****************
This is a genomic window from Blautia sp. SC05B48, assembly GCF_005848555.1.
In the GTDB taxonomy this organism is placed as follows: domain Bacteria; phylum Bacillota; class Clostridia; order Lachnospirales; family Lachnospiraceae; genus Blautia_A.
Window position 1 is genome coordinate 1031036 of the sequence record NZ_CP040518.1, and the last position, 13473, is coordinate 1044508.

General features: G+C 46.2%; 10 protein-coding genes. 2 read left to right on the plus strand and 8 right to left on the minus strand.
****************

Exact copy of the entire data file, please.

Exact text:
This is a genomic window from Blautia sp. SC05B48, assembly GCF_005848555.1.
In the GTDB taxonomy this organism is placed as follows: domain Bacteria; phylum Bacillota; class Clostridia; order Lachnospirales; family Lachnospiraceae; genus Blautia_A.
Window position 1 is genome coordinate 1031036 of the sequence record NZ_CP040518.1, and the last position, 13473, is coordinate 1044508.

General features: G+C 46.2%; 10 protein-coding genes. 2 read left to right on the plus strand and 8 right to left on the minus strand.